*You’ll be prepared every week and you are ready to contribute to discussions.

How to Enroll

No advance permission or course permit is required.

Contact Dr. Rottenberg at rottenberg@usf.edu if you have questions about whether you should enroll.


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Psychology of Crime (Spring 2017, CRN 20645, PSY 4931-013)

Course Information

Instructor: Dr. Edelyn Verona
Time: Tuesdays and Thursdays, 9:30am to 10:45am
Location: PCD 1145

Course Description

The topic of crime is both inherently fascinating and complex. Variants of criminal deviancy range from lifetime criminal activity among persons of low means to white collar crime among persons who appear successful at the surface. Considerable progress has been made over the past two decades toward a scientific understanding of factors contributing to the development and maintenance of such behaviors and toward distinguishing various manifestations of criminal behaviors. However, other areas are still mired in the theoretical stage (e.g., school shootings, serial killers).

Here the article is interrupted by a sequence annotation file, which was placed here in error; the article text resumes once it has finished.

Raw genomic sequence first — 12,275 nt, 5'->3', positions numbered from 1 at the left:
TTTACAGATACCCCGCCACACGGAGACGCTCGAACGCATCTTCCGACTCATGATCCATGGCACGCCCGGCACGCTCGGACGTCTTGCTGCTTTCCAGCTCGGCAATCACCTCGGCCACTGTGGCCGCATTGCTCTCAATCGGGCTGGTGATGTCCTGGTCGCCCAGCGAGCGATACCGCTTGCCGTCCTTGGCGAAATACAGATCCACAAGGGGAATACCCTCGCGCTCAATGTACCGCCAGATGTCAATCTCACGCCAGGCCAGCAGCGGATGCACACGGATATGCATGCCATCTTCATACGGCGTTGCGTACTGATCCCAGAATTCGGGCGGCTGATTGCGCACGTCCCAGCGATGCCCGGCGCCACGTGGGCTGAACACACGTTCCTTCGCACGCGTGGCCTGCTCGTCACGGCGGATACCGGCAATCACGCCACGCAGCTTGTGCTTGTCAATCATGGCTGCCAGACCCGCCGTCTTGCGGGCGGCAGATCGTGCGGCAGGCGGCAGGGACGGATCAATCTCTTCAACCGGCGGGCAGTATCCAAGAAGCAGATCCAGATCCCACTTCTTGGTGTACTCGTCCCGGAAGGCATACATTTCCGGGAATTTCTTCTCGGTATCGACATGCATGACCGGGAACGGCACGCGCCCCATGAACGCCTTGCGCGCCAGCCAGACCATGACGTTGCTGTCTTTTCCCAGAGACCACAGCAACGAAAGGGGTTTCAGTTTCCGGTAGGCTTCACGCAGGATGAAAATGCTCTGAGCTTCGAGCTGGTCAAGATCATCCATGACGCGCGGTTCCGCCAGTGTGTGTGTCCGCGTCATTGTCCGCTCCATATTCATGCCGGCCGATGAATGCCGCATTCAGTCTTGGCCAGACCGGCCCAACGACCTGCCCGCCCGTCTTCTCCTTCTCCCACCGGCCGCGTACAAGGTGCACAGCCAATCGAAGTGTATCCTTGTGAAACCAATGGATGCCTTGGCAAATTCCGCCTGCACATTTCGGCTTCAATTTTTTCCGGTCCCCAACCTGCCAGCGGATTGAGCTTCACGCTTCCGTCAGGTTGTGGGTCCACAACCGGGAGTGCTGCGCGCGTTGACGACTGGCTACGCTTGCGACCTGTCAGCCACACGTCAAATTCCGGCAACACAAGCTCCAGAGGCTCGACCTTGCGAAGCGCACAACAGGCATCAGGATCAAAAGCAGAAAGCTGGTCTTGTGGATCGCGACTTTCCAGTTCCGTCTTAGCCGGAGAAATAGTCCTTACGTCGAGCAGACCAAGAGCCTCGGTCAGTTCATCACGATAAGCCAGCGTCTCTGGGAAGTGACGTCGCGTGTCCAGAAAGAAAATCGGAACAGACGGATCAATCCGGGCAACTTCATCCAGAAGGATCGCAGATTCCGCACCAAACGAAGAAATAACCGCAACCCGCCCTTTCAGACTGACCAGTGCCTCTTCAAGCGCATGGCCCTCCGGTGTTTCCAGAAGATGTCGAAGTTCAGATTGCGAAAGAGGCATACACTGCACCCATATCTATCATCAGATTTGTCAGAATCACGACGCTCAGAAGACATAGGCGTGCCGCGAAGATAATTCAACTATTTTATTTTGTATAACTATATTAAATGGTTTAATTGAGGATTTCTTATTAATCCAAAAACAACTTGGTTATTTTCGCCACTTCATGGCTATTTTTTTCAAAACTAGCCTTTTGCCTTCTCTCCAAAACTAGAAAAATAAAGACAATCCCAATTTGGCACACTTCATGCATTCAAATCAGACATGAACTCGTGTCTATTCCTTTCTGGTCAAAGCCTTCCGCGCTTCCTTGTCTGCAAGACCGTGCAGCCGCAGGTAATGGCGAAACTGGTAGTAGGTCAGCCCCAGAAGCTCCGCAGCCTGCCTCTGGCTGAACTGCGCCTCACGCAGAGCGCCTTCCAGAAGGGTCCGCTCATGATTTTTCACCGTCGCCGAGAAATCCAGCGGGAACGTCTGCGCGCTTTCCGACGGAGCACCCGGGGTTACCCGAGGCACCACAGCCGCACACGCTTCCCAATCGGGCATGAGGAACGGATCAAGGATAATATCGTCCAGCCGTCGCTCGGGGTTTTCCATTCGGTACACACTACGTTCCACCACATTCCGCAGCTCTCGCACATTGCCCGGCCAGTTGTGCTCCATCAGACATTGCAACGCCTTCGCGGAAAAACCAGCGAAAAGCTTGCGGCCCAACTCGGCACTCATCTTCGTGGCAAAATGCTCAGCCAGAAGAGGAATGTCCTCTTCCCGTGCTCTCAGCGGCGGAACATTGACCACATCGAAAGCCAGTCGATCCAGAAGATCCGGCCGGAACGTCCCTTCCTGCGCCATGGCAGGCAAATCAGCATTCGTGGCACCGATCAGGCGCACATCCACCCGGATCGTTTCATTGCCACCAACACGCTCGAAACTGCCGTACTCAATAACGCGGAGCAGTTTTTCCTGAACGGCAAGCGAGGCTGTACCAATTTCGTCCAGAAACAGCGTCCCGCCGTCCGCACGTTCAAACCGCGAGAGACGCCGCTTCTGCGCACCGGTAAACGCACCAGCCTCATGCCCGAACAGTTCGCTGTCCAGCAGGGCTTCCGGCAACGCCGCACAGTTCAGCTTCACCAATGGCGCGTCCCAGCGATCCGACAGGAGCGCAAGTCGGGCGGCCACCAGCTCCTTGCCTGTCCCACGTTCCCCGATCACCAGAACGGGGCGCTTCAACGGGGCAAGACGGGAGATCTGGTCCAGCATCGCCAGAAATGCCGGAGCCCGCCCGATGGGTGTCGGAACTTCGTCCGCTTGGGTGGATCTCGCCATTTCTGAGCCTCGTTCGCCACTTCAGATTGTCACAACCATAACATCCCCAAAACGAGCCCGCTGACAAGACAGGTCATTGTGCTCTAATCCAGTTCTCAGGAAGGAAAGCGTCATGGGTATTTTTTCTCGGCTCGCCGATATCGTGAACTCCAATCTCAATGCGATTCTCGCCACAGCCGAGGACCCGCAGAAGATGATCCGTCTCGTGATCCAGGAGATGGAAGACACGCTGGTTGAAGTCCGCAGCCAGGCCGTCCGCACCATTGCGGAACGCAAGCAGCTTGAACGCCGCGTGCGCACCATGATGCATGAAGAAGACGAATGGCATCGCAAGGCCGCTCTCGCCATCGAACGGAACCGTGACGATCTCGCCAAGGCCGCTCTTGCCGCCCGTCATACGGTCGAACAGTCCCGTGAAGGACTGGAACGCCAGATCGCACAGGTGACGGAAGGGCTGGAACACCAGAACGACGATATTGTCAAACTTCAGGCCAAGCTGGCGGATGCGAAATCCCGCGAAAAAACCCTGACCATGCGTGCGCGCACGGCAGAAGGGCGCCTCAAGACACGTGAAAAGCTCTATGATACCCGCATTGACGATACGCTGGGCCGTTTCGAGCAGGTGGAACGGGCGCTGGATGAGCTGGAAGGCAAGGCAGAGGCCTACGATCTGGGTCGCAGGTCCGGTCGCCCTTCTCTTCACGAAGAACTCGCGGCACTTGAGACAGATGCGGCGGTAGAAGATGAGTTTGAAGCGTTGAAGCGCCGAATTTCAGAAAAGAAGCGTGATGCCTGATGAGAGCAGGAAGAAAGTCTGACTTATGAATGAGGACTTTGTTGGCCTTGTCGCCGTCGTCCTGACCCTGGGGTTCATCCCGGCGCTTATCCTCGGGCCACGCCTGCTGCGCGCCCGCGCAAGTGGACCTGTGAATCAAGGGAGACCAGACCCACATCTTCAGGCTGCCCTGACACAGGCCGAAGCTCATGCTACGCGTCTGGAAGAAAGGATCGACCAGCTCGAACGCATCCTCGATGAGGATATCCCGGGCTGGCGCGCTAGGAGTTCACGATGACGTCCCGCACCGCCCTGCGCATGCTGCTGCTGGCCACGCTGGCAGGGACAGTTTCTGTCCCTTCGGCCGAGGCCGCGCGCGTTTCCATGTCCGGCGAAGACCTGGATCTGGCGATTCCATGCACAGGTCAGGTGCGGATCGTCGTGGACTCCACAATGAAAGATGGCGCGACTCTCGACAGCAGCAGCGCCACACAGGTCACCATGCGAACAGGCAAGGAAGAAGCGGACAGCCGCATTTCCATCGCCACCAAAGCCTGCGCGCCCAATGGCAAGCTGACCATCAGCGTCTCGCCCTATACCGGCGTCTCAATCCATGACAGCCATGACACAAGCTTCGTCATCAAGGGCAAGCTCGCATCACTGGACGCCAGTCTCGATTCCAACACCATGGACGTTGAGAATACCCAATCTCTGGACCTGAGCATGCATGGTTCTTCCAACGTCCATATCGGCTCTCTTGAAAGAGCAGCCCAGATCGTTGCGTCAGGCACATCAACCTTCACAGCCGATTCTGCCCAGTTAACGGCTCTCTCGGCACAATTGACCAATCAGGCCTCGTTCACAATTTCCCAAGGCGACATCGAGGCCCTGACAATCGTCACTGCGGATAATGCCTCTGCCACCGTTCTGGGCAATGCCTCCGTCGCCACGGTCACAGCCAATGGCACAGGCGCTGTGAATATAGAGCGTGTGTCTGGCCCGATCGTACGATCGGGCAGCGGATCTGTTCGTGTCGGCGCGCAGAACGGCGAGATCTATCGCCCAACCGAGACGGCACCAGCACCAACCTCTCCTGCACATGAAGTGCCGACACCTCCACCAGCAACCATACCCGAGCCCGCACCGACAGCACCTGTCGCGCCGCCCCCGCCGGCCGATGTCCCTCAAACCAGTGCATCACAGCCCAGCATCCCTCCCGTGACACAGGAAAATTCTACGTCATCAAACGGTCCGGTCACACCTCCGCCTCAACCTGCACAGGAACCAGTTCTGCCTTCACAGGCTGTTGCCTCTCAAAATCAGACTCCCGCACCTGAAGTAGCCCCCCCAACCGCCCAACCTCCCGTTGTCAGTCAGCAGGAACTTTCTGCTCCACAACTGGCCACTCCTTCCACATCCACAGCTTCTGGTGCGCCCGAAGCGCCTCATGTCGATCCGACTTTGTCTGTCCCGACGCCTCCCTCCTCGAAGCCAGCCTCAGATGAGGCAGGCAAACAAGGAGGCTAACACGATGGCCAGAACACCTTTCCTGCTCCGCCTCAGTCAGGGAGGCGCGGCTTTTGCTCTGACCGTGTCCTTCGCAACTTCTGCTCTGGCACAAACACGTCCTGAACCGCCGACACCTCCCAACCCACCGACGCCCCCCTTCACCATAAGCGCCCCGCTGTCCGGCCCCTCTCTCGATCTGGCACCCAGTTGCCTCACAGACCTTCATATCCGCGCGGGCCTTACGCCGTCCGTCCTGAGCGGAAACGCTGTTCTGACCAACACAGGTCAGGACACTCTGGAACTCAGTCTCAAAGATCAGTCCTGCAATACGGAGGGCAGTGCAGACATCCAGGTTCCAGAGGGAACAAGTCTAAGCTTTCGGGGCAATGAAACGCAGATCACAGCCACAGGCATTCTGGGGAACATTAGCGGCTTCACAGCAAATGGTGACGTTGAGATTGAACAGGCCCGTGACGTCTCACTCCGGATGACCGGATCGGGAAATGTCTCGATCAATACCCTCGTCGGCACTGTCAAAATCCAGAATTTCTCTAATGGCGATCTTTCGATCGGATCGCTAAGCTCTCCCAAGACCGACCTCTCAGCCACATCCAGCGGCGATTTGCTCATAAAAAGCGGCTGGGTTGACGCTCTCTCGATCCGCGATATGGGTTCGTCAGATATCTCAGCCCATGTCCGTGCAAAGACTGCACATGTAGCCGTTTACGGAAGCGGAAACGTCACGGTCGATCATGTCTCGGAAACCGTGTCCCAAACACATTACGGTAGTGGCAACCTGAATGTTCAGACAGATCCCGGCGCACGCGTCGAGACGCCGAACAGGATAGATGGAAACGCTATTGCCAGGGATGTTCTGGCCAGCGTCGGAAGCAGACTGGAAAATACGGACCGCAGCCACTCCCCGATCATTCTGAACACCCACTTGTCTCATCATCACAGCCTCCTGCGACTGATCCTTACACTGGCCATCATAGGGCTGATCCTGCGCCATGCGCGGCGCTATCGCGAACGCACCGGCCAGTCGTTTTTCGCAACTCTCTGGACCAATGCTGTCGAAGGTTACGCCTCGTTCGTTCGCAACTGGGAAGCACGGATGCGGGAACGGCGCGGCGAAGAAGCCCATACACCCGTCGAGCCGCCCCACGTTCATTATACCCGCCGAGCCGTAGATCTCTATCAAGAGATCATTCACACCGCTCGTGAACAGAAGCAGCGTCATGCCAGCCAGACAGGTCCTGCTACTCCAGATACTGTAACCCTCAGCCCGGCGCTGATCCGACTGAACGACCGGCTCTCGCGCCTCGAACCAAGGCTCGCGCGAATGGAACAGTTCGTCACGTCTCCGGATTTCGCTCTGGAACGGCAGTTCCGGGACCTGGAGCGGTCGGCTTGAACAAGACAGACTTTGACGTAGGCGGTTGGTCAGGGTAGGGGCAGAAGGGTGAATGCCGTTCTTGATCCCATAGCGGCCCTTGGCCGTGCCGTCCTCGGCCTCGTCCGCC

As a point of reference for understanding criminal deviance more broadly, the current course will focus in detail on the phenomenon of psychopathic personality, or "psychopathy," in which early-developing constitutional factors are theorized to play a predominant role. Extending from this phenomenon, the course will consider factors involved in criminal behavior more broadly, including causal psychobiological contributors (genetic/environmental), neurobiological processes/mechanisms, and manifestations in youth and women. Finally, using theoretical and scientific knowledge as a foundation, the course will explore related criminal concepts, including chronic aggression and violence, sex offenses, extreme homicide (murder-suicide, revenge-focused shooters), and serial killing.

The course will provide students with an in-depth understanding of criminal behavior, through readings, lectures/media presentations, assignments, in-class discussions, and student presentations. This will be a discussion-based seminar course, so self-motivation and intellectual curiosity, as well as dedication to doing the readings, is a requirement. Case history and guest lectures will also be used as learning tools. The goal is to be able to apply scientific knowledge to inform understanding of real-life behaviors.

Learning objectives: